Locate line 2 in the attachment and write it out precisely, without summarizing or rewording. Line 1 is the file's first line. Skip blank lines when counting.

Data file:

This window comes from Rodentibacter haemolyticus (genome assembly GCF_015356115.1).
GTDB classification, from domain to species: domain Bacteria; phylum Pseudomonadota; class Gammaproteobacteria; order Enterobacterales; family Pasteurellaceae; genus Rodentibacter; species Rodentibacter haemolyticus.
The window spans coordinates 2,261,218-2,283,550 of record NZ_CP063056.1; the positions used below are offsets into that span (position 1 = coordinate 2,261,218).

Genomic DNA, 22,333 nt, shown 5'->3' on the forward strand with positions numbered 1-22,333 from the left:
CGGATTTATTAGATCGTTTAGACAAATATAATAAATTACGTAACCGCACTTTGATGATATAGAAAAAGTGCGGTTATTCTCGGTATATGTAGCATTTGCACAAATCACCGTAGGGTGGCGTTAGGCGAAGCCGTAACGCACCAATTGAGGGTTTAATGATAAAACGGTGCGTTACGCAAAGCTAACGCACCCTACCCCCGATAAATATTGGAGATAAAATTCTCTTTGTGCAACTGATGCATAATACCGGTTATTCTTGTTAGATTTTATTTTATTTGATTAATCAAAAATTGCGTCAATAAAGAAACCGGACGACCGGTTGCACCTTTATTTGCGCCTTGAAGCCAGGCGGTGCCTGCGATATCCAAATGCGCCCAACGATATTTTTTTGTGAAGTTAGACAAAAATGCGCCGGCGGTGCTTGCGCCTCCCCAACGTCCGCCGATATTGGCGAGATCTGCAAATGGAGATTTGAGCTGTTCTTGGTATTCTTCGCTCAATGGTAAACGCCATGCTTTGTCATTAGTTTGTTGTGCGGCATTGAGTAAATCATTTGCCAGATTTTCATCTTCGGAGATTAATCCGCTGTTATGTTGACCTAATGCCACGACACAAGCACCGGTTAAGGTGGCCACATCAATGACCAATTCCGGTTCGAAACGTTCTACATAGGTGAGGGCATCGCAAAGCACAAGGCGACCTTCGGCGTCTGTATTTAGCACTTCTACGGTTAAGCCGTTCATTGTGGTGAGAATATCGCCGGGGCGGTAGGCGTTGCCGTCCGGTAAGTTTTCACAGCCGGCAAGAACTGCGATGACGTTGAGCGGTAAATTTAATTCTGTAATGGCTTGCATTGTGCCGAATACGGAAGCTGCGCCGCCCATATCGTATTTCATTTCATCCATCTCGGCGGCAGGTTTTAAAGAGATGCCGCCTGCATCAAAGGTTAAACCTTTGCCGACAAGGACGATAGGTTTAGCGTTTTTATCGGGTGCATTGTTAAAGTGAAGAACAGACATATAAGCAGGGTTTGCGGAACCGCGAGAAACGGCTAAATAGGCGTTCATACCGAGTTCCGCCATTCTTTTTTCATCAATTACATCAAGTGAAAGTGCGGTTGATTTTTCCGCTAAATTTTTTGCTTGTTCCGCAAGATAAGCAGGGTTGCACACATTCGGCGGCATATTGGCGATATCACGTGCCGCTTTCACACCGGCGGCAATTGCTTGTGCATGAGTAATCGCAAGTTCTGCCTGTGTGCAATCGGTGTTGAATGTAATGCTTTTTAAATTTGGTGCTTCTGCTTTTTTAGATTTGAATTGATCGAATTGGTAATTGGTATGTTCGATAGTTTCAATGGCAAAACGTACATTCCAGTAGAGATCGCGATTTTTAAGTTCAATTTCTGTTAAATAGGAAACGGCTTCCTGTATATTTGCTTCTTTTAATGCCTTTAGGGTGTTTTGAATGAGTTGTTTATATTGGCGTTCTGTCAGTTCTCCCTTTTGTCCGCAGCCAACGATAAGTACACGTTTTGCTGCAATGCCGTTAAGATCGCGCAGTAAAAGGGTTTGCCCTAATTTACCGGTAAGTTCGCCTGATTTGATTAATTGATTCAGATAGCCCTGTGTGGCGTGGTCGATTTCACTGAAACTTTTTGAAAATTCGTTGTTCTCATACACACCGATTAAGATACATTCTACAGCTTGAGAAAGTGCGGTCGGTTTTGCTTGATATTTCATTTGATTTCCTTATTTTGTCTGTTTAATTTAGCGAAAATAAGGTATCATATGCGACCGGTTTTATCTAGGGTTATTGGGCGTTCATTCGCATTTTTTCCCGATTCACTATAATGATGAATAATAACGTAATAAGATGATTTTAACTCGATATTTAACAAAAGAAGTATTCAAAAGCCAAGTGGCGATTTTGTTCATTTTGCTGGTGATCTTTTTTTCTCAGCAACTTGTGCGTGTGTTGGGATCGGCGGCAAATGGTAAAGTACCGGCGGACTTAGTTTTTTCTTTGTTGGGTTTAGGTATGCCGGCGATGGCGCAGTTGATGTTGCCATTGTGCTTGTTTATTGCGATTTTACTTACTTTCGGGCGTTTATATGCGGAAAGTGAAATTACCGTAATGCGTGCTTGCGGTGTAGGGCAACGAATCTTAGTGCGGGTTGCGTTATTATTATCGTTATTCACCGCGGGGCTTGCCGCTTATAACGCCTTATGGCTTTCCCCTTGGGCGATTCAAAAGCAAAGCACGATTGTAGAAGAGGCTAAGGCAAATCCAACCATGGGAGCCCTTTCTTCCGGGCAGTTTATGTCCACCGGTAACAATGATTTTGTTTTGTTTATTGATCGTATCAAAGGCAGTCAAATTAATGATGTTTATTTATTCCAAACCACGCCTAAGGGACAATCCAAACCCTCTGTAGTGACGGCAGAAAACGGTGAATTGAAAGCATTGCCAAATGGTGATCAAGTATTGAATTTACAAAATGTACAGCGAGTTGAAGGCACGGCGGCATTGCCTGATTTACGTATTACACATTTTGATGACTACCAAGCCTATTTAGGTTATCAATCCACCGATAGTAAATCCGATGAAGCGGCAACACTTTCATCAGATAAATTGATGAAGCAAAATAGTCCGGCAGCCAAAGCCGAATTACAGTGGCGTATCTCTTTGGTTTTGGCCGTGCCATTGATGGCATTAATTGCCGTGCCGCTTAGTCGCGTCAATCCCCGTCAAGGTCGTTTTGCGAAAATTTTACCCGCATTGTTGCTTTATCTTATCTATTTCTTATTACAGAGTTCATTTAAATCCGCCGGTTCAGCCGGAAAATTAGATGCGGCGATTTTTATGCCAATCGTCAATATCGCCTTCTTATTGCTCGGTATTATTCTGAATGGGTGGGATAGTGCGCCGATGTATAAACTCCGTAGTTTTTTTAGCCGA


GTDB classification, from domain to species: domain Bacteria; phylum Pseudomonadota; class Gammaproteobacteria; order Enterobacterales; family Pasteurellaceae; genus Rodentibacter; species Rodentibacter haemolyticus.